She’d press her thin fingers against her eyes, fall to her knees, crawl, scream. His fists would sting the air, his hands would grab, ripping, tearing. He would drag her across the floor, have his way, and leave her heaving body on the blood smeared linoleum floor. And in the morning he would whisper he didn’t mean it. Didn’t she know he loved her?
The black scabs of blood would crumble apart in the water as she scrubbed away the painful hours. With heavy hands, she’d smear the fleshy stick of concealer across her bruises, rub foundation into the cuts. Across her swollen lips she’d draw an apathetic smile; over her blackened eyes she’d place thick sunglasses. She’d wear the same mask as all the other girls and no one would ever know.
Staring into the cool dark water below, she rubbed away the tears that carved rivers down her pasty cheeks. She could taste their salt seeping into the corners of her mouth and wiped them away. Layers of creamy peach foundation, thick black mascara, and heavy red lipstick smeared across her hands and wrists.
This could be it. Her body smothered in years of torment, stained orange, black, red, she could fling herself into the darkness below. All her secrets, all his promises would dissolve in the water. No one would know her pain, how he had hurt her. She would die and leave behind a world ignorant to her suffering.
They would stand above her pale broken body and sigh, what a shame, so sad, if only we had known. He would look down on her and nod with the others, I had no idea.
He would keep on living, smiling, stealing and breaking, destroying women with reckless abandon. She would be the one left suffocating beneath the earth; the one who would bear the burden. He would be liberated, her body still crushed beneath his massive feet.
Some faint ember of rage began to flicker within her chest. Burning, bright and warm it rose through her lungs, flickered throughout her body. She would not be the burden bearer. She would not die for him. She would not spend eternity suffocating beneath him. She was worth more.
She would be her own savior.
Burning with a flaming intensity she had long forgotten, she walked back to the car. The orange light of the street lamps wove like fire through her hair. The red and black stains that smeared across her face and arms shone like flames burning in the twilight.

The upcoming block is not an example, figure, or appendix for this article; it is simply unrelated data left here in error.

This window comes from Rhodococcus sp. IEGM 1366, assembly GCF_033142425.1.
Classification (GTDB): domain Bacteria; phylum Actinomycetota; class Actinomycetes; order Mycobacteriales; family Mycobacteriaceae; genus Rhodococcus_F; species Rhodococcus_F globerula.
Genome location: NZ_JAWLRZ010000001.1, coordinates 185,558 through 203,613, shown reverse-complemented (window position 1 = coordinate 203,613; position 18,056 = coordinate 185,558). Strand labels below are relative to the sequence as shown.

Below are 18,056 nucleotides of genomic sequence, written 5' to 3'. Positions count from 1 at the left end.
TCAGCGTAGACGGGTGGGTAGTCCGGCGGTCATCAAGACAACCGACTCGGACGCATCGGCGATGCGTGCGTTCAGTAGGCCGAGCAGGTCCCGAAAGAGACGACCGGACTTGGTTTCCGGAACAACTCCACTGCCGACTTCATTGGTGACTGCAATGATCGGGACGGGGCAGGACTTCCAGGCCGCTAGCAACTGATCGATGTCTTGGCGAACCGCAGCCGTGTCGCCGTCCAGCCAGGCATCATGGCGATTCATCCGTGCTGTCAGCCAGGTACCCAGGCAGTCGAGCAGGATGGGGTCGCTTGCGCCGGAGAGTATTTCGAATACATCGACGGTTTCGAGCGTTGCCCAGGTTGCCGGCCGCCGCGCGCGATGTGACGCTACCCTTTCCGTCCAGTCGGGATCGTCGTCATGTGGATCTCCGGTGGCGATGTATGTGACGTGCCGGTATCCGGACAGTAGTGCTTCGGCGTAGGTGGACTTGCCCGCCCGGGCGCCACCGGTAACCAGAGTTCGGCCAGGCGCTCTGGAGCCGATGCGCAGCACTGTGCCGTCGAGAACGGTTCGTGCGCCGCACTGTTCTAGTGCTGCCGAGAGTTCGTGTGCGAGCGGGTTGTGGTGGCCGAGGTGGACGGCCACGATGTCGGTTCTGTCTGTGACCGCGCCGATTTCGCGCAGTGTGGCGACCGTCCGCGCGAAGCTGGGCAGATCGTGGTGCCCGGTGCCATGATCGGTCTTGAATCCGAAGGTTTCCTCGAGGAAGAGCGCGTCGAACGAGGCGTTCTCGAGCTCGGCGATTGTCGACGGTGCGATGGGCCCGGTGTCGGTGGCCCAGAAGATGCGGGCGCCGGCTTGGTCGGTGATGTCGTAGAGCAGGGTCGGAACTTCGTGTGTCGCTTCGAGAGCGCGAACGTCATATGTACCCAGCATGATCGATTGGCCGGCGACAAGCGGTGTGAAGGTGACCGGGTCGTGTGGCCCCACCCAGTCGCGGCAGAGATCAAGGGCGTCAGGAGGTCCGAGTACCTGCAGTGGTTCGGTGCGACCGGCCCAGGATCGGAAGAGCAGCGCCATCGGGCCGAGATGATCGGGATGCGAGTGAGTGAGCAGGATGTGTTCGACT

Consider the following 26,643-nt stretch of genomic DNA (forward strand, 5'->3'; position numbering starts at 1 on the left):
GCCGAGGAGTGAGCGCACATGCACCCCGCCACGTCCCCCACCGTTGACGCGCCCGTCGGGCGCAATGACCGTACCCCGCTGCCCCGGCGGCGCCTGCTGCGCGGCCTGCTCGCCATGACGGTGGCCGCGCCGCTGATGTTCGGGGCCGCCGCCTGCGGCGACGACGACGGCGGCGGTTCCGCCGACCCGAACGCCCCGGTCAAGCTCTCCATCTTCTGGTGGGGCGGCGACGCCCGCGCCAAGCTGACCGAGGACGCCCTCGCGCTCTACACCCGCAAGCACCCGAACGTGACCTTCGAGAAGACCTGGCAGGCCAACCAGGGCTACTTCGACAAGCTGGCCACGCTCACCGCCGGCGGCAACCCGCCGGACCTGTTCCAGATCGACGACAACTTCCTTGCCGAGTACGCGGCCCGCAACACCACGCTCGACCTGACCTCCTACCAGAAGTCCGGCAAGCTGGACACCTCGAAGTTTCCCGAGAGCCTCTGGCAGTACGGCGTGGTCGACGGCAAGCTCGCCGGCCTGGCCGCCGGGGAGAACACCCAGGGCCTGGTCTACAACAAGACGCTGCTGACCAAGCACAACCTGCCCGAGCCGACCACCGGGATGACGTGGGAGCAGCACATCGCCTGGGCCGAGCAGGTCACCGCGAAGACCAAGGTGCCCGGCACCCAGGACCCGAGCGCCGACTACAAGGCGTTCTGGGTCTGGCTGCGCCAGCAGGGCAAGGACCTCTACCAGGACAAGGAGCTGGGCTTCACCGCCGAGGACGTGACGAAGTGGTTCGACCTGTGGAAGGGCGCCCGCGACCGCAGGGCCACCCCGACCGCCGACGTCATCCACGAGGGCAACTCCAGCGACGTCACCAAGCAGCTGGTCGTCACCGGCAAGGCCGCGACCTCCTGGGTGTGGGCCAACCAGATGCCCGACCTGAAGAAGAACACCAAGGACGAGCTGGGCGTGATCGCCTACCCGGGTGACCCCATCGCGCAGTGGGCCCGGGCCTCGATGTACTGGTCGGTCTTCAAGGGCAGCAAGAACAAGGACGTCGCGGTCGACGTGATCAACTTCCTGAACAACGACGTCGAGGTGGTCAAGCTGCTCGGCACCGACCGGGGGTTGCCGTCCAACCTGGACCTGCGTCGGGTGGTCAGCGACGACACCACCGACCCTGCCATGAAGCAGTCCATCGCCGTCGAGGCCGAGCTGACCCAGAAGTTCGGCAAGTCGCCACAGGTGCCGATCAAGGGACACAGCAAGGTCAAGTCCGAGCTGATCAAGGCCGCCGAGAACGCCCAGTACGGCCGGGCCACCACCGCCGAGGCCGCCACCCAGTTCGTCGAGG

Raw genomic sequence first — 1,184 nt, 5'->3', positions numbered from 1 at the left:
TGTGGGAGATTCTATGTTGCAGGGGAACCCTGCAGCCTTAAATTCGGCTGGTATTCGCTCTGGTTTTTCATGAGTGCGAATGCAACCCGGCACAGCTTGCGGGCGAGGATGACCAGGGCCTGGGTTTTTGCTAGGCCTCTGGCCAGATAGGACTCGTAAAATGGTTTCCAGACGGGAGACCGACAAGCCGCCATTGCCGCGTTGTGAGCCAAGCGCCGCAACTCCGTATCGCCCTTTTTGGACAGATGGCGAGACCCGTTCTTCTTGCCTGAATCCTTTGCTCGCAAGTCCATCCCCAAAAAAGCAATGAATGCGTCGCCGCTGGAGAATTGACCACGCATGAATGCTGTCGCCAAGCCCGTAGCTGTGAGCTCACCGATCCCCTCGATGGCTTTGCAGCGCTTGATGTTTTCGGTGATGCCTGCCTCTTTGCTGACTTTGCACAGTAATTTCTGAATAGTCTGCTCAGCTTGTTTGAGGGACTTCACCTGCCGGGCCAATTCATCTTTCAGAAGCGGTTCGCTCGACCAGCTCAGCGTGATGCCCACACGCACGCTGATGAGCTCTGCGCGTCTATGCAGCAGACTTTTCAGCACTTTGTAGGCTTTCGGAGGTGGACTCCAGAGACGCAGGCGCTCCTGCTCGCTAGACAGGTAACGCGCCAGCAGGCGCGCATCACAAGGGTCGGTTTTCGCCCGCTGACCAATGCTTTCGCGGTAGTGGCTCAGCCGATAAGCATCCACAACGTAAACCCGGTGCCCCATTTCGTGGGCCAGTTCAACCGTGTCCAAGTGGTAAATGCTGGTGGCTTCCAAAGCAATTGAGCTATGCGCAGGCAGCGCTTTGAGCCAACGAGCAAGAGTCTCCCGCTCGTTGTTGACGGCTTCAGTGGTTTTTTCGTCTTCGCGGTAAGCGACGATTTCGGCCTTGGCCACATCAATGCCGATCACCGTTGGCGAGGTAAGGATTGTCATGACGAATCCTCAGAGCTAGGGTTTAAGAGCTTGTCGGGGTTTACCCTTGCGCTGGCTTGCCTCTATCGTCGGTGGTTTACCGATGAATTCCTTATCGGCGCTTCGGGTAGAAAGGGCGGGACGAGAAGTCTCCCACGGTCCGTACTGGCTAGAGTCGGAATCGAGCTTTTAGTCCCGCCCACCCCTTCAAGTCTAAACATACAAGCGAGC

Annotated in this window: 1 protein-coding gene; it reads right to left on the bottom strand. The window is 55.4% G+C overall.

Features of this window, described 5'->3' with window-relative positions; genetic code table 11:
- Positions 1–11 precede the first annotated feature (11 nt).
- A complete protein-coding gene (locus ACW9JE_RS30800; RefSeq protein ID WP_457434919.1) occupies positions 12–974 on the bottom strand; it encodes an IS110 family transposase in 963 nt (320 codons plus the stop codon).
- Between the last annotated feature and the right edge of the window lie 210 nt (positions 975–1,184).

The sun began to rise above the city behind her, etching its pale glow across the skyline. She didn’t notice. She was watching the road ahead.
Her clear blue eyes met the reflection in the windshield. She was not beautiful.
But she could be.
He was standing in his bed, looking at the ceiling like it wasn’t there. He could see right through it. He could see the sea of stars that was covering the sky every night. It felt like… a blanket for him. The stars eased his pain every time he looked at them. He grinned. He was watching himself swimming in stars, not flying. He was swimming in that vast ocean the sky is. Ever since he was a little boy, everyone told him that the sky is the limit. For him… the sky was only the beginning. A beginning of a journey through stars, through the Universe. He woke up. He was looking at his desk. Looking at a model of a spaceship. The feeling of the spaceship in his arms gave him confidence. Confidence that one day he may travel among the stars. He went to his bed again. This time he could sleep. This time he could watch himself flying, instead of swimming through stars…
The girl was desperate for the lovely dress hanging inside the thick wall of glass. Her eyes were glued , when her nose touched the cold glass setting off the alarm. Guard at the huge shop was huffing and puffing with disgust, he couldn’t see the need within her desire to touch this fine muslin..or was it silk. The guard poked a stick in her ribs, she was about to scream..yet too starved to utter a scream..or a word. She moved quickly, the guard was yelling, “In this cold night!!” The girl was sad, she wanted to feel the dress softness with her finger tip, but her hands were dirty..her appearance of rags was an insult to the shop..but somehow she was smiling..her emotions were confused as they were trapped..she was now making new plans to look elsewhere..people have such huge windows to showcase for display and so little patience for an ardent admirer..who can not afford the price.